Tool and Die Makers analyze specifications, lay out metal stock, set up and operate machine tools, and fit and assemble parts to make and repair dies, cutting tools, jigs, fixtures, gauges, and machinists’ hand tools.
- Verify dimensions, alignments, and clearances of finished parts for conformance to specifications, using measuring instruments such as calipers, gauge blocks, micrometers, or dial indicators.
- Study blueprints, sketches, models, or specifications to plan sequences of operations for fabricating tools, dies, or assemblies.
- Set up and operate conventional or computer numerically controlled machine tools such as lathes, milling machines, or grinders to cut, bore, grind, or otherwise shape parts to prescribed dimensions and finishes.
- Visualize and compute dimensions, sizes, shapes, and tolerances of assemblies, based on specifications.
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Tool and Die Makers with little to no experience tend to make between $32660 and $41370 while the more experienced ones can earn over $63820 per year.
|Top 5 paying states||Hourly||Annual|
One of the easiest ways to increase your salary as a Tool and Die Maker is to move to a higher paying state like CT. Right now, the highest paying states for Tool and Die Makers are CT, KS, OR, MN and OK.
However, a higher pay at CT doesn’t guarantee that you will make more because the living expenses at CT might be twice as high than where you are currently at now.
Three other factors that can increase your salary as a Tool and Die Maker is the degree you hold, the industry you work in, and lastly the company you work for.
We asked other Tool and Die Makers what degree they had when they got the job and most of them said they had a Post-Secondary Certificate followed by an Associate’s Degree.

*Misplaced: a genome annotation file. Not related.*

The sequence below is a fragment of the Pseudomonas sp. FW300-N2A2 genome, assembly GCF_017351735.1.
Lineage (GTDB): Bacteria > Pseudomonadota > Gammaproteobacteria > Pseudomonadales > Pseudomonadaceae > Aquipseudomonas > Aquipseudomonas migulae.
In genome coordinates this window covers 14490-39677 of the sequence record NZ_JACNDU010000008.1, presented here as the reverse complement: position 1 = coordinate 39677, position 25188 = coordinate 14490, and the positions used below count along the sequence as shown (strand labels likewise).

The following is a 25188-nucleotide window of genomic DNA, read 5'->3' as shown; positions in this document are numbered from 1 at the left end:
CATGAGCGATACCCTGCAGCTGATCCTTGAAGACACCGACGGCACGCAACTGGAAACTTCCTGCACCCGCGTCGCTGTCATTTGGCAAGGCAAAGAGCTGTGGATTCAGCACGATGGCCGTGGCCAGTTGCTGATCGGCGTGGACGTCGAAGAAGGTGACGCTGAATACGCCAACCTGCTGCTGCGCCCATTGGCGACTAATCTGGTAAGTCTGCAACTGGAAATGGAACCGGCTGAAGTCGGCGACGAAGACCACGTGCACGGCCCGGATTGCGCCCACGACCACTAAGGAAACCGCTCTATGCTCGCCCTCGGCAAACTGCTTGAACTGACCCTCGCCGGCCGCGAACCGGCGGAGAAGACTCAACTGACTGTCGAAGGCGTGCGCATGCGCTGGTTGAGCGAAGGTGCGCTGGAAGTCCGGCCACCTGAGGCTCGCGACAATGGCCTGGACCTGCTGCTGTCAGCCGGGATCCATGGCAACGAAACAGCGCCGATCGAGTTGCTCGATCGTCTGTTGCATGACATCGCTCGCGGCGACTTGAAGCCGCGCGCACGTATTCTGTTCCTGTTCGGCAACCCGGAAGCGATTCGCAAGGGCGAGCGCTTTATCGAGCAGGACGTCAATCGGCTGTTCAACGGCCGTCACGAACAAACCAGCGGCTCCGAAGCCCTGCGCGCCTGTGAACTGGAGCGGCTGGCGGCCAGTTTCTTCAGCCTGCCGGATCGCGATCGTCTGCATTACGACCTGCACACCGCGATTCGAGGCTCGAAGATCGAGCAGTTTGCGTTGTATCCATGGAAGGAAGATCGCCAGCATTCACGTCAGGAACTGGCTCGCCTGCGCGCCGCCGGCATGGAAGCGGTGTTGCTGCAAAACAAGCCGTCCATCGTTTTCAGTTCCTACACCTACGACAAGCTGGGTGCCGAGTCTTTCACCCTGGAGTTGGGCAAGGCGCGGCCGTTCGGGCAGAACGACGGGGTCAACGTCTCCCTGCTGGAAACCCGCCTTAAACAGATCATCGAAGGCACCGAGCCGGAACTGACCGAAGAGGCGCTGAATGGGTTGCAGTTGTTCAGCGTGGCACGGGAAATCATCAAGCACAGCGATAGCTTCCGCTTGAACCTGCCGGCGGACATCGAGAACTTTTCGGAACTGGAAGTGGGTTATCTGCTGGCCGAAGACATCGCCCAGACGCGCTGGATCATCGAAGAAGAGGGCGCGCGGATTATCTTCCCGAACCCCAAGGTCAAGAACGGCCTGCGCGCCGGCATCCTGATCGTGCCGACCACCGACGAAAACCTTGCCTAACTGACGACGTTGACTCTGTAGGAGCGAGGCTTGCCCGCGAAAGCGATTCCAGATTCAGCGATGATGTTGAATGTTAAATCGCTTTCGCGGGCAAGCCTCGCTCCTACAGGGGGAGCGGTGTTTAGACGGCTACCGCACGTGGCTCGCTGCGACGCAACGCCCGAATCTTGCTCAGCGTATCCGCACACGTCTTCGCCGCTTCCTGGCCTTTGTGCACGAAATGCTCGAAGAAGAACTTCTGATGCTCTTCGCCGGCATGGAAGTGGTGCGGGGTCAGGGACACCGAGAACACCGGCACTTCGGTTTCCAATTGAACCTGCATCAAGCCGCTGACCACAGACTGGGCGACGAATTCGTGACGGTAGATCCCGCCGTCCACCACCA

Other than that, we also asked them what did they major in and here are the most popular majors that came up.
|Tool and Die Technology/Technician|
Pros and Cons
Here are some of the pros and cons of being a Tool and Die Maker.
|Suitable for people who likes practical and hands-on work|
|Suitable for people who wants to work in a supportive work environment|
|It is not too difficult to get into this career. Previous work-related skill, knowledge, or experience is required to get started.|
|Normal working hours (40 hours per week)|
|Not suitable for people who likes to help and teach others|
|Salary is below average|
|Demand for this career is not growing|
What is the job like
63% of Tool and Die Makers said they were satisfied with their job and 42% said they feel like their job is making other people’s lives better.
Is this right for me
You can read more about these career personality types here.
People who are suitable for this job tends to like work activities that include practical, hands-on problems and solutions. They like working with plants, animals, and real-world materials like wood, tools, and machinery..
They also like working with ideas, and require an extensive amount of thinking. They like searching for facts and figuring out problems mentally.
set up, operate, or tend paper goods machines that perform a variety of functions, such as converting, sawing, corrugating, banding, wrapping, boxing, stitching, forming, or sealing paper or paperboard sheets into products.
operate or tend furnaces, such as gas, oil, coal, electric-arc or electric induction, open-hearth, or oxygen furnaces, to melt and refine metal before casting or to produce specified types of steel.
set up, operate, or tend machines to saw, cut, shear, slit, punch, crimp, notch, bend, or straighten metal or plastic material.
set up, operate, or tend machines to roll steel or plastic forming bends, beads, knurls, rolls, or plate or to flatten, temper, or reduce gauge of material.
operate or tend food or tobacco roasting, baking, or drying equipment, including hearth ovens, kiln driers, roasters, char kilns, and vacuum drying equipment.
Related career information
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